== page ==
Sound City is a beautiful film and one I cannot recommend highly enough. It is a celebration of music… of Rock n’ Roll… It will make you yearn for the past and pray for the future. It is charming and funny and powerful, and it shows the true magic that can be created by putting human beings into a room with a few instruments and some tape. Though perhaps sadly, it captures a period in time that is too rapidly fading.
In my lifetime, we have moved from vinyl to 8-track and cassettes, to CDs and now to mp3 digital downloads. I find it a bit ironic and very hopeful that vinyl is finding its way back on the shelves, but the times are not a changin’… they have changed.
The movie starts with the famous Neve console… the impetus for the whole project. It shows the astounding albums that were recorded in what everyone describes as a dump in Van Nuys… and it talks about the history of Sound City and what it meant to so many people.
Dave is big on many things… dropping the F bomb for one… which is just part of who he is… and something I actually like because in this context it defines passion and truth. He is about making great fuckin’ music… now he has me doing it… and making sure things are paid forward. He wants you to hear a Nirvana album or a Foo Fighters record and get so fuckin’ inspired, that you make a great record of your own. While I think my days of being a Rock Star or even a musician are long behind me… Dave has inspired me to write this… and hopefully make that next great Rock n’ Roll movie that lives in my head and heart!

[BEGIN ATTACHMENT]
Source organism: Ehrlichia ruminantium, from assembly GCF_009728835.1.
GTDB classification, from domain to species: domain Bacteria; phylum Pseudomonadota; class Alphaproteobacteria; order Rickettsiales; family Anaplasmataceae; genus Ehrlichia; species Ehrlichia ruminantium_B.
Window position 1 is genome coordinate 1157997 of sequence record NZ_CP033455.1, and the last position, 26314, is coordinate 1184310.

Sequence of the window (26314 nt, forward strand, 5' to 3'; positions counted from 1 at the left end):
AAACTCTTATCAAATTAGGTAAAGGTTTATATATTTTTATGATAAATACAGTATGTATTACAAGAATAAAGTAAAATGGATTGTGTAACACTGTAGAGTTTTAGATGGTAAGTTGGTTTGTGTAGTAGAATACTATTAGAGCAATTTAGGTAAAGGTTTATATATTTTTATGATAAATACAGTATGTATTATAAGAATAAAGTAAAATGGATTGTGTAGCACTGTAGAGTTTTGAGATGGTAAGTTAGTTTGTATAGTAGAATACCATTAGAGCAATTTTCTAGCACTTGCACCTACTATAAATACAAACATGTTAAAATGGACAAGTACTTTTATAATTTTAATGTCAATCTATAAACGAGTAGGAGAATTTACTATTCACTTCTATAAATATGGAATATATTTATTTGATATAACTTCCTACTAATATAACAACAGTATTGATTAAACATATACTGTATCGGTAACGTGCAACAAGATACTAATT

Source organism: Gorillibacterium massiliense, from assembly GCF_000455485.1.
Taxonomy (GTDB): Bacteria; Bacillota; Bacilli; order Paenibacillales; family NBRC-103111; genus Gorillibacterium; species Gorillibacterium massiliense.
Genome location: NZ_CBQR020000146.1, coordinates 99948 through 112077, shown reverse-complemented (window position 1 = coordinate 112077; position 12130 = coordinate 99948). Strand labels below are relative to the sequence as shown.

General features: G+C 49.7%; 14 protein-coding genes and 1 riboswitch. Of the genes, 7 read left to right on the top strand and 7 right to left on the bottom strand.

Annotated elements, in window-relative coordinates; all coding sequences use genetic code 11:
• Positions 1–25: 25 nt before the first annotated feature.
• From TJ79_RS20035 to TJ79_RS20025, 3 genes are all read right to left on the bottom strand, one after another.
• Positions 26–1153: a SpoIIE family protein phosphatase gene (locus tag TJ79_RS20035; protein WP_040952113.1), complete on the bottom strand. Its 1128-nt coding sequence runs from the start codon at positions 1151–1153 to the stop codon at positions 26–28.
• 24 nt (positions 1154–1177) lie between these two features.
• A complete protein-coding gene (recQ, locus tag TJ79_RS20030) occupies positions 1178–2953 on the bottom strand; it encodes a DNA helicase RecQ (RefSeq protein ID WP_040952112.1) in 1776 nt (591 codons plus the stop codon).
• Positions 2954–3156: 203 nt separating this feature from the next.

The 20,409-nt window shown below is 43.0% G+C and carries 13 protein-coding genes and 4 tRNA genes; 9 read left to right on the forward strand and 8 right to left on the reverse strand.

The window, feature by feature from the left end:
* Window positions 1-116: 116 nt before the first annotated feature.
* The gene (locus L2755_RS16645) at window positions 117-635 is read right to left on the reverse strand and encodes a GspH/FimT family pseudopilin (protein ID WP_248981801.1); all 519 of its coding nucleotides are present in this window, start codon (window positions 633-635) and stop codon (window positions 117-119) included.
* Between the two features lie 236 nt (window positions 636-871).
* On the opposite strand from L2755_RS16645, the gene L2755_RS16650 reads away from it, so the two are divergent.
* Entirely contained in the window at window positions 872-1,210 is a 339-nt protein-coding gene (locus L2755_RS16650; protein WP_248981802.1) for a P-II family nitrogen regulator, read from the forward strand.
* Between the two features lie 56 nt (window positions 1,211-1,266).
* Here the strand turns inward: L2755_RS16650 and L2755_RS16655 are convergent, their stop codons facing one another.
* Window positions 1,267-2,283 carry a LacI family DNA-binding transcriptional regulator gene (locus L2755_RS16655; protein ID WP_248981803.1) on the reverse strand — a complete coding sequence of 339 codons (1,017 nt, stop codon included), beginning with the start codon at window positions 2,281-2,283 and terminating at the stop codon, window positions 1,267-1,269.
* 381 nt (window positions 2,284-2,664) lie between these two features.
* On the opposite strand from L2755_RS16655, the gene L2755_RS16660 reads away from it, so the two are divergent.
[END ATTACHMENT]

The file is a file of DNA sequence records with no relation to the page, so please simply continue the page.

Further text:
Dave is all about human beings making human music. This is what he meant in his comments at the Grammys last year, that got him in so much tepid water… and he’s right… people did not understand, and THAT is a major part of the problem.
What he said was that there was a lack of “human element” in contemporary music. Watch his movie. You’ll get it and you will agree with every fiber in your body. If you want to have that “Ah Ha” Oprah moment of clarity… simply watch the film and look at the way people make music today and the way they did it then. You’ll fuckin’ get it.